In the textile family, ticking is the sturdy, humble sister, possessing none of the glamorous flamboyance or girlishness of some other fabrics. Its unpretentious qualities and easy charm and versatility are what make it so appealing. The moment you see the traditional indigo and white stripes, you feel a cozy familiarity that puts you right at home. Yet ticking acquires a new dimension when it is dyed candy colors, such as cherry red, pink, violet, and raspberry. Suddenly, this utilitarian staple, so accustomed to remaining in the background, has a look that can energize a room.
For centuries, ticking was used by peasants and royals alike for bed "ticks," the cases for pillows and mattresses. It is a tightly woven cloth, usually made of cotton or linen, that gets its strength from having more warp yarn (running lengthwise) than weft (crosswise). This durability was necessary to keep the bedding's stuffing intact over years of wear. In fact, ticking was so much a part of everyday life that it was an essential element in a young woman's dowry. Sometimes the design and colors of the stripes were so predictable, they could be used to identify a bride's home region in nineteenth-century Europe.
In the late twentieth century, the cloth emerged from beneath the coverlets to decorate chairs, sofas, windows, and tables. Even fashion designers found it stylish: Claire McCardell was among the first to use ticking for her casual, sporty separates that defined the all-American look of the 1940s.
Today, you can find a wide selection of ticking for about $15 a yard at most fabric stores. The stripes can be thick or thin, green or brown or red or blue#8212;not just the indigo we're so acquainted with. At flea markets you'll pay just a few dollars for vintage ticking remnants, which often have a desirable antiqued patina. And after you run any sort of ticking through a dye bath, the colors of the stripes will take on an entirely new personality.
Sure, you can use yards and yards of the fabric to reupholster a sofa or cover a chair, but you can make a statement with smaller pieces, too: A few vivid napkins or a braided trivet can add a delightful touch to a table, and colorful bolsters become an engaging focal point for a daybed. Small accents of ticking are playful enough to brighten up a child's room yet serious enough to refresh a guest bedroom. And ticking's simple stripes coordinate well with just about any pattern. Pair it with romantic florals and bold plaids, for instance, and you'll have an effortless country look.
Summer is the ideal time to experiment. Ticking's machine-washability and relaxed sensibility are a good match for the onslaught of dripping ice-cream cones, lemonade spills, and wet, sandy feet.
No doubt our forebears would be shocked to see ticking displayed with the cheery abandon you'll find on these pages. On the other hand, they might wish they had realized the winsome potential of this time-honored, homespun cloth.
Pretty and practical, these surface protectors were made by weaving together strips of ticking. We used a traditional technique that, if you keep going, will result in a braided throw rug.
Bunch of Bolsters
Ticking with thin or thick stripes of green, beige, lavender, or blue were dyed a scale of greens to turn a sitting room into a serene space. For the pillows, we sewed on side panels so the stripes would be perpendicular.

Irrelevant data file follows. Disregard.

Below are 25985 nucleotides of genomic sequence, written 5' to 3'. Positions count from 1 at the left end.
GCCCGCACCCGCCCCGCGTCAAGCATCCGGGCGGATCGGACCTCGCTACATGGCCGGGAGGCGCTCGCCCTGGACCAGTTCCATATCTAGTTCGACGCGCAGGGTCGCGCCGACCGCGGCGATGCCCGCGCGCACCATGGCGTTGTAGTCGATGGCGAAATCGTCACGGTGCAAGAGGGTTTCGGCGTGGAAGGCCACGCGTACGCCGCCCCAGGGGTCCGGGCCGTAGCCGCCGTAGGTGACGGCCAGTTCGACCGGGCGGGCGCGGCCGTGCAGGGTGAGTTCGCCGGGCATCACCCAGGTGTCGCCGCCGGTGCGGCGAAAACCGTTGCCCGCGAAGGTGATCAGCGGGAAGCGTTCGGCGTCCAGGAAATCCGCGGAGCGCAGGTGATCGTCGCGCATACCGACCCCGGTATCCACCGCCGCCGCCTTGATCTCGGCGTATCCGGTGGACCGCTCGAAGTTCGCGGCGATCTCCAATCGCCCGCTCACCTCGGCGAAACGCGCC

Rainbow of Napkins
Ticking napkins with light-green stripes are made even more attractive when dyed a series of luscious colors. There's no sewing required for this project; just fringe the raw edges. Be sure to make the fringe before dyeing the fabric, so the color will be evenly absorbed by the threads. After using the napkins, wash on the gentle cycle or hand-wash to prevent further fraying.
Vintage ticking was cut up and dyed in delicate shades of lavender and pink for a quilt that looks like a treasured hand-me-down. Some of the ten-inch squares are made of pieces in two or three different colors. The patchwork of squares was sewn to an antique white-linen backing and a layer of cotton batting; then the whole thing was turned right side out (so the batting was tucked inside) and topstitched around the edges. Embroidery floss tied at the squares' corners keeps the layers together.
To make dyed ticking, you will need a large bowl or basin, 24 cups of very hot water, about 6 heaping tablespoons of salt, and, of course, ticking (pre-wash it in warm water with detergent to loosen the fibers and clean it; then dry thoroughly). Wear rubber gloves to protect your skin, and use metal or brand-new porcelain bowls because dye can stain plastic, fiberglass, or worn porcelain.
1. Soak ticking in a separate bath of hot water until ready to begin dyeing.
2. Prepare the dye bath: Fill the basin with very hot water. Add salt to cover the bottom of the bowl. Pour in dye. Stir well. Wring ticking, and slowly submerge in dye bath, making sure fabric is not bunched so it will dye evenly (if you want, use a test strip to see what the color looks like). To create our colors, leave the fabric in the dye bath for about 30 minutes and move it around every 10 minutes. If you're experimenting with tints, check fabric frequently to inspect shade, starting after just 30 seconds.
3. Rinse ticking in cold water until the water runs clear; this will remove excess dye and salt. Dry each piece of fabric separately in a dryer or on a clothesline.
4. When cleaning dyed fabric, machine-wash on the gentle cycle with detergent in cold water.